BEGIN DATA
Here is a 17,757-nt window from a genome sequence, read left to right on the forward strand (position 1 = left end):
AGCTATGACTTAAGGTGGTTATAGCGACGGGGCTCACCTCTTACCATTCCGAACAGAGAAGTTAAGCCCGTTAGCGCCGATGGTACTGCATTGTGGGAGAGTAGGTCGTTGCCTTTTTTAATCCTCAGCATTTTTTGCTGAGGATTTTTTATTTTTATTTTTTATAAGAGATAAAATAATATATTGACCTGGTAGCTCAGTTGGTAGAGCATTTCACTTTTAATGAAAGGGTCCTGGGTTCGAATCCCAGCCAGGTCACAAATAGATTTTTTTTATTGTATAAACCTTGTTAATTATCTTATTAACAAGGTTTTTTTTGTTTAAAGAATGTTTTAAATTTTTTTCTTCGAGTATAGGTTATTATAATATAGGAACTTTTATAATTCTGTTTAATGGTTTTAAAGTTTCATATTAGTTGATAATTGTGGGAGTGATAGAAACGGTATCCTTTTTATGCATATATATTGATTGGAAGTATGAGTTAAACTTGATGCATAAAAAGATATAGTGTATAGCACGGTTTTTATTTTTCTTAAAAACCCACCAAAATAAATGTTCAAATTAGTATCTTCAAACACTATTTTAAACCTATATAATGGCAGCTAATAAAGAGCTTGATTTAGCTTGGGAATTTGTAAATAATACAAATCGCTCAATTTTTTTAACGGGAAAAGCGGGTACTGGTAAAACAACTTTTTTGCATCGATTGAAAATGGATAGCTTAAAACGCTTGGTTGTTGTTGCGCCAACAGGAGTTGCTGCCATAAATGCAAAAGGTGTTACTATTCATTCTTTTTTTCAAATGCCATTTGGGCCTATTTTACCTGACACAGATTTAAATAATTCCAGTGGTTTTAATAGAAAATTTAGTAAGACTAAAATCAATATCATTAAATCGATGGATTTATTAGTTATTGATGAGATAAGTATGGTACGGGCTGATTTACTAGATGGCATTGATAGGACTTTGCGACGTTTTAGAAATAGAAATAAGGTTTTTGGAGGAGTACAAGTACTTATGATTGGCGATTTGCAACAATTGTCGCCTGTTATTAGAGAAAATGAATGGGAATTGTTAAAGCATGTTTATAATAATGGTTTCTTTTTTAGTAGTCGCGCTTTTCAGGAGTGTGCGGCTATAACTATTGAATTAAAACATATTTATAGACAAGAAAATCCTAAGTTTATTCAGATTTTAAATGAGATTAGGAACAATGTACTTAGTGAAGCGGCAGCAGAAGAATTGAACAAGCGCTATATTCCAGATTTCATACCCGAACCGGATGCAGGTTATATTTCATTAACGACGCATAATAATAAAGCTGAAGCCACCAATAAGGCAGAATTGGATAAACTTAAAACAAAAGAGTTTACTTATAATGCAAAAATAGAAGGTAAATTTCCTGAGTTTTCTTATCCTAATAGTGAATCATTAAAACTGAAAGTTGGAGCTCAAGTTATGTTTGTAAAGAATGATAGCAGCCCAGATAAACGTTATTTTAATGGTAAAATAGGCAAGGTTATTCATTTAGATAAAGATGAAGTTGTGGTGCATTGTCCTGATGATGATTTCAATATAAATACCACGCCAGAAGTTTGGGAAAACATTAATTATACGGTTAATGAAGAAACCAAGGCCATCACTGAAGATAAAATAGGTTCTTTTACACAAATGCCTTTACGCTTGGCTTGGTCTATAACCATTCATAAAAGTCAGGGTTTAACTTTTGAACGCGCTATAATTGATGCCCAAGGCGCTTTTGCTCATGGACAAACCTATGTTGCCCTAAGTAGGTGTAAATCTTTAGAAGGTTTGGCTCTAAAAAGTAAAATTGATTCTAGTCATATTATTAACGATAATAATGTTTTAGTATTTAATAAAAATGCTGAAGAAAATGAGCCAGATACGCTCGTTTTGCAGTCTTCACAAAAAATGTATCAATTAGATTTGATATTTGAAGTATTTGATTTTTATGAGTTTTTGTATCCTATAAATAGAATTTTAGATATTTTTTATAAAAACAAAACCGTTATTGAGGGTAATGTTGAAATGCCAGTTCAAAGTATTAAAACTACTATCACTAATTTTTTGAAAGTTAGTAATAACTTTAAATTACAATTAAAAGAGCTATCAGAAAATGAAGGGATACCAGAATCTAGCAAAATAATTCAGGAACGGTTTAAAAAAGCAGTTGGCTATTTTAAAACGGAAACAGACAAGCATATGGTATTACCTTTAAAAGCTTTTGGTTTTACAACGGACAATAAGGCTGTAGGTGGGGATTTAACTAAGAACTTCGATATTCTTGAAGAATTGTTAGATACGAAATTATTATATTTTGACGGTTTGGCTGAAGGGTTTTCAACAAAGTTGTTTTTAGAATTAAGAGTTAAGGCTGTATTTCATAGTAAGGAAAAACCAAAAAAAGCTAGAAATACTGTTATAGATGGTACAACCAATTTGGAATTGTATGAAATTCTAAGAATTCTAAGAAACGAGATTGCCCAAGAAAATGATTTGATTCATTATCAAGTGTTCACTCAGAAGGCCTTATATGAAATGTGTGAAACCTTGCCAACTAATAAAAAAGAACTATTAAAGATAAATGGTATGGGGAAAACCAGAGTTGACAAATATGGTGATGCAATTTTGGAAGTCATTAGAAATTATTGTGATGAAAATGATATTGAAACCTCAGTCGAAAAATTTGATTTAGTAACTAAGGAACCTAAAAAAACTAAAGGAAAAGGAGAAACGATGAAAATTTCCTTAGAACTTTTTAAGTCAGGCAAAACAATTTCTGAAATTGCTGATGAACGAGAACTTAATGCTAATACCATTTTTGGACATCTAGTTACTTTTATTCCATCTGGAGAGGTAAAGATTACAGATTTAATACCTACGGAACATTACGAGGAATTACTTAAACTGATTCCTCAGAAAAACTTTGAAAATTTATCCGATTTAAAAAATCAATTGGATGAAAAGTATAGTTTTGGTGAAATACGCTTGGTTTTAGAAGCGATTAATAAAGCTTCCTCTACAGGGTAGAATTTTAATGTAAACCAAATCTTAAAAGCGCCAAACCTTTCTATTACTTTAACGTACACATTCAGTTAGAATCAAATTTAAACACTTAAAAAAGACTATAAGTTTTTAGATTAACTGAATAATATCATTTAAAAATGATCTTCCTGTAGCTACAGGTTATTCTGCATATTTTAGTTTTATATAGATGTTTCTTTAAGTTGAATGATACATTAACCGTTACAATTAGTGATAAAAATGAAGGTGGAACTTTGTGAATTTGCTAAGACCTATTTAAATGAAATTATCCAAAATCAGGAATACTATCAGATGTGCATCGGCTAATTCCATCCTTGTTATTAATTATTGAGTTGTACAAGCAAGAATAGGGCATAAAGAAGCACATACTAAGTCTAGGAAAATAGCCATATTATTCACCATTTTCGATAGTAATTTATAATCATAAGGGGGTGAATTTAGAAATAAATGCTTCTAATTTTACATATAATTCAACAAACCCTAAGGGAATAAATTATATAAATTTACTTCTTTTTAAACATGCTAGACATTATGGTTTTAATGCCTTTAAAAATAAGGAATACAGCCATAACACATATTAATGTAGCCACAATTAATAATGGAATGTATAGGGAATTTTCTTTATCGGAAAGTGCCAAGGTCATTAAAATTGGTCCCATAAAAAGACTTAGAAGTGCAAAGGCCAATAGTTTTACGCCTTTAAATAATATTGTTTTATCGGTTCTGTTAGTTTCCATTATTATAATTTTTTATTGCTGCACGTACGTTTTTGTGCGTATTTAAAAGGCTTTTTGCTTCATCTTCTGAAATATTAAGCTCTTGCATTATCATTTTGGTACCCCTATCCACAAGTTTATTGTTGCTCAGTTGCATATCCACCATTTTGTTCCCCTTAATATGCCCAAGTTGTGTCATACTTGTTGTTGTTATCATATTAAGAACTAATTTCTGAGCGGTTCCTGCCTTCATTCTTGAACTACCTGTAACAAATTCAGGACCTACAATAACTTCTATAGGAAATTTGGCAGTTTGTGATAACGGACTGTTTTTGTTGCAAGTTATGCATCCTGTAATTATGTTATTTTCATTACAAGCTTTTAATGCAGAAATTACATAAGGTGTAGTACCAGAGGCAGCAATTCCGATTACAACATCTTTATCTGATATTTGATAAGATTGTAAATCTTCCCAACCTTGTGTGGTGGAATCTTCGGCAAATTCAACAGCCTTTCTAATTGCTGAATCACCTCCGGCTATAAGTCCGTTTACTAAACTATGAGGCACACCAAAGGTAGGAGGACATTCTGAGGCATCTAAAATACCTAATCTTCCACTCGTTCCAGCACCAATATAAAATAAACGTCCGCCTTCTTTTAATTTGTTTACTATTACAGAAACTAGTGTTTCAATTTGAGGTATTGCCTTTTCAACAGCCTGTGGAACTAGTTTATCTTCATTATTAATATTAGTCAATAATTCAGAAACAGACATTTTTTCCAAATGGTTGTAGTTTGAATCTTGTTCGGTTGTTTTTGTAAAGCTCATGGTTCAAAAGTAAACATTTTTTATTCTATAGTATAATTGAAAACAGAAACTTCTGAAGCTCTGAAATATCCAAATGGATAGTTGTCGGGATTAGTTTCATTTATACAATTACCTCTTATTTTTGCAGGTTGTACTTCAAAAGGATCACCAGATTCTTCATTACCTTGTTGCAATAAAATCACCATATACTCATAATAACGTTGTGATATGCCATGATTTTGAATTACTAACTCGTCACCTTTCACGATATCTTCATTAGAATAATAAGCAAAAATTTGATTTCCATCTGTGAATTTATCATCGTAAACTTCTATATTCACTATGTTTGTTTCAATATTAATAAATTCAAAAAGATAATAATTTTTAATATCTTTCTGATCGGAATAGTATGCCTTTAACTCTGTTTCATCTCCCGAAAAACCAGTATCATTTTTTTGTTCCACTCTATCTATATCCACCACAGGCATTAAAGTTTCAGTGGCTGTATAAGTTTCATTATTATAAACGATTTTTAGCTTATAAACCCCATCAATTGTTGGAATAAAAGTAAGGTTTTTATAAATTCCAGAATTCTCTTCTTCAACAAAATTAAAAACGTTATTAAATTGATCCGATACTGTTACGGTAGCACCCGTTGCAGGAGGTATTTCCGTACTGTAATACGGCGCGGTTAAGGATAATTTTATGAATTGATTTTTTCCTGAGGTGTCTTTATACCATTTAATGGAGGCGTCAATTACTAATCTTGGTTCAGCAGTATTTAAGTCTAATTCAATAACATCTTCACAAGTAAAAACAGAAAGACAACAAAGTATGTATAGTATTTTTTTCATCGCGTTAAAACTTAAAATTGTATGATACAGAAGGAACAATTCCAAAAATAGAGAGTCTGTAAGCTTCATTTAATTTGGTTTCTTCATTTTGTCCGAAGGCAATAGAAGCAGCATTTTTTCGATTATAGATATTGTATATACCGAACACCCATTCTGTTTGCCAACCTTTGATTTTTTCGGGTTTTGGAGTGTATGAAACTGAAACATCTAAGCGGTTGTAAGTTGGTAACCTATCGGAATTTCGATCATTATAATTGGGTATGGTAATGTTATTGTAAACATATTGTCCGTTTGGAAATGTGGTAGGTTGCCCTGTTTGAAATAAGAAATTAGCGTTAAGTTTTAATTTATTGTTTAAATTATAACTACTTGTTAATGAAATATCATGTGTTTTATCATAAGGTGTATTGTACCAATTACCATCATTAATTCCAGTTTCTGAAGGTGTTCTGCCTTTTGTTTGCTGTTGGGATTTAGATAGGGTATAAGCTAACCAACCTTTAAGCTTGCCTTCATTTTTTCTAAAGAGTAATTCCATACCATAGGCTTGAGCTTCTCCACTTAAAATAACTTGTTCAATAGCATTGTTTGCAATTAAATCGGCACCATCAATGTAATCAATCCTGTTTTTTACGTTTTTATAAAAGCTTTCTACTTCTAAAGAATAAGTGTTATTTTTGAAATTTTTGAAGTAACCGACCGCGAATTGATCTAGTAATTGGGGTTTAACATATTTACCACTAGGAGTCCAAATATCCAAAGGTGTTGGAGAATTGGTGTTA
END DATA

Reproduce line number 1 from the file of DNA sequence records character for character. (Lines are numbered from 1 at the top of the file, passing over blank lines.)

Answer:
Here is a 17,757-nt window from a genome sequence, read left to right on the forward strand (position 1 = left end):